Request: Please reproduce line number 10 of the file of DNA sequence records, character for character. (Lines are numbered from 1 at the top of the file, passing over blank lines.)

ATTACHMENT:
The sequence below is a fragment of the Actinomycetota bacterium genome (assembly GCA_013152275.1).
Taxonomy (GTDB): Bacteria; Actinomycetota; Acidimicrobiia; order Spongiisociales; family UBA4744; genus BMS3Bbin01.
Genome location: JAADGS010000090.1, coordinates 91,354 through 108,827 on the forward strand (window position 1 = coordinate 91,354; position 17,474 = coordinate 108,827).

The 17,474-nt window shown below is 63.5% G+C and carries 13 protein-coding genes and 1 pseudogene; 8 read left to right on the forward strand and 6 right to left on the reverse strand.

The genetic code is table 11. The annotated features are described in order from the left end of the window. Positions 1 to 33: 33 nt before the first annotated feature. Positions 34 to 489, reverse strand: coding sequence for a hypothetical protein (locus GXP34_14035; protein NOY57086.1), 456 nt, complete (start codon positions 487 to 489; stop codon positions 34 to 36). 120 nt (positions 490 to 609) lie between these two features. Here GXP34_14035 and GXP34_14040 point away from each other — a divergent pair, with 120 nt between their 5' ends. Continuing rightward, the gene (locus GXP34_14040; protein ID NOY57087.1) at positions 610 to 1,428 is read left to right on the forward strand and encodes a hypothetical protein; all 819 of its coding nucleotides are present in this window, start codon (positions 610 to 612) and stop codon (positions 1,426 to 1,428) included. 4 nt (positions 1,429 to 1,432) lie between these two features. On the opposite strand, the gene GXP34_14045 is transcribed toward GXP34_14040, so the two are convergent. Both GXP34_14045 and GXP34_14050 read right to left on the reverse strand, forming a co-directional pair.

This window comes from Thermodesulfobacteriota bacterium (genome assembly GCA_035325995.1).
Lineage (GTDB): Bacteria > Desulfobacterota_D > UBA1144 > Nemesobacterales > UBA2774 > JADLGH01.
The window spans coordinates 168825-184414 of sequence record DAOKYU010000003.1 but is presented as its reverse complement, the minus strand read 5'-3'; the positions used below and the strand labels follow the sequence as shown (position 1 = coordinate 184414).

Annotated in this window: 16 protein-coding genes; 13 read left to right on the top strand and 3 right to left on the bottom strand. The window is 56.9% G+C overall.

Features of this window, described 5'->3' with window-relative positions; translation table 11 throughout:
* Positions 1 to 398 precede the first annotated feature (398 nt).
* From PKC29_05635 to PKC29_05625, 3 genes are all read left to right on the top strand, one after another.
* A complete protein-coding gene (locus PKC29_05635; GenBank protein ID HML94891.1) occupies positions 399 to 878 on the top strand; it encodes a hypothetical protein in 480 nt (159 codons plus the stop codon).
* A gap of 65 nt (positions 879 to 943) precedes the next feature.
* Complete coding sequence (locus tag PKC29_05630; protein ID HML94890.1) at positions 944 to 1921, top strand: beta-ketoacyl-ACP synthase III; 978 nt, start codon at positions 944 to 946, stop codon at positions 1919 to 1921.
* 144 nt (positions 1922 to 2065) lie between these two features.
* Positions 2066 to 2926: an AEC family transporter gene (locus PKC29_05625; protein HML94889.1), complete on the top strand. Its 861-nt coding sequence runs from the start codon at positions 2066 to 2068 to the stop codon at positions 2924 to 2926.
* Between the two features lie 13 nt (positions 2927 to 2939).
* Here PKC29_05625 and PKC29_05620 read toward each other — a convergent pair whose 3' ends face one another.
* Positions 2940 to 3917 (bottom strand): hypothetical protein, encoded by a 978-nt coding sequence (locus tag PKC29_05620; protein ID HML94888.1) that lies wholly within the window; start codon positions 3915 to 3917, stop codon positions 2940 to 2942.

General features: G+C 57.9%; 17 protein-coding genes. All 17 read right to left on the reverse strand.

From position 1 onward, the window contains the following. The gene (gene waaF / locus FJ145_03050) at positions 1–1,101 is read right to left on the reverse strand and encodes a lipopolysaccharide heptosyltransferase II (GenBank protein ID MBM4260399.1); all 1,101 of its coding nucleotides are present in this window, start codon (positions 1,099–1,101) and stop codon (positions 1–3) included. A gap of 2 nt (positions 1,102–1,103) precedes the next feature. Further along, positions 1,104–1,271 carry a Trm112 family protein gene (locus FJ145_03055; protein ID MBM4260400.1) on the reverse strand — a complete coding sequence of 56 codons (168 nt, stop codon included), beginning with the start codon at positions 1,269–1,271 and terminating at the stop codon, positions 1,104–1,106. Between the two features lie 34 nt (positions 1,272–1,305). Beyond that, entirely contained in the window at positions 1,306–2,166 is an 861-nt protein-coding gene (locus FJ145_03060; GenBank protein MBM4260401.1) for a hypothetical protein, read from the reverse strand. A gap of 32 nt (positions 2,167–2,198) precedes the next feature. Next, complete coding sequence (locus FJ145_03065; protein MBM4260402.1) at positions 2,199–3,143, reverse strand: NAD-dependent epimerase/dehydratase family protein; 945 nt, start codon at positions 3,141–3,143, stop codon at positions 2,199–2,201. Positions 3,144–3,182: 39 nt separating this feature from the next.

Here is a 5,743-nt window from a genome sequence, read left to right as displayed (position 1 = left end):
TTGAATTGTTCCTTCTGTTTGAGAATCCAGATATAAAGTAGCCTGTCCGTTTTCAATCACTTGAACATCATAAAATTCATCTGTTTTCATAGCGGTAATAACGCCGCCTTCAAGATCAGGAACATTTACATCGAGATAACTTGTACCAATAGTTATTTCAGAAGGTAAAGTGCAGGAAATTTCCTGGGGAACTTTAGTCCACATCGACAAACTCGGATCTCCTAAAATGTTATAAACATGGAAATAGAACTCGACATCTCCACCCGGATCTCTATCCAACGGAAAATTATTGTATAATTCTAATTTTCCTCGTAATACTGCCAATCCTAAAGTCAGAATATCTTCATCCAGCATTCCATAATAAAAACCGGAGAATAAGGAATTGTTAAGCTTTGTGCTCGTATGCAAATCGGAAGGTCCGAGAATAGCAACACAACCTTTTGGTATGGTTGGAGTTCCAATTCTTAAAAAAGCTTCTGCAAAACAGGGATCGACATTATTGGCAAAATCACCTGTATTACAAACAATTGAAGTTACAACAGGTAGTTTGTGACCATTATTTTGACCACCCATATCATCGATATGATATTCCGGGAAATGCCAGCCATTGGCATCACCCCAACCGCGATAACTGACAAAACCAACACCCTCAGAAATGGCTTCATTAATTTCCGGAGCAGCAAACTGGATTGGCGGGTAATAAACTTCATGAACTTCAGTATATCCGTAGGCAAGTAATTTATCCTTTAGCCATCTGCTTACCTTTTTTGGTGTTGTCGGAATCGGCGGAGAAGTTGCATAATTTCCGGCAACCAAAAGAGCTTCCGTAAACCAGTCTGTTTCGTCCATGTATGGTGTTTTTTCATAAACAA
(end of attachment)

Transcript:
Features of this window, described 5'->3' with window-relative positions; translation table 11 throughout: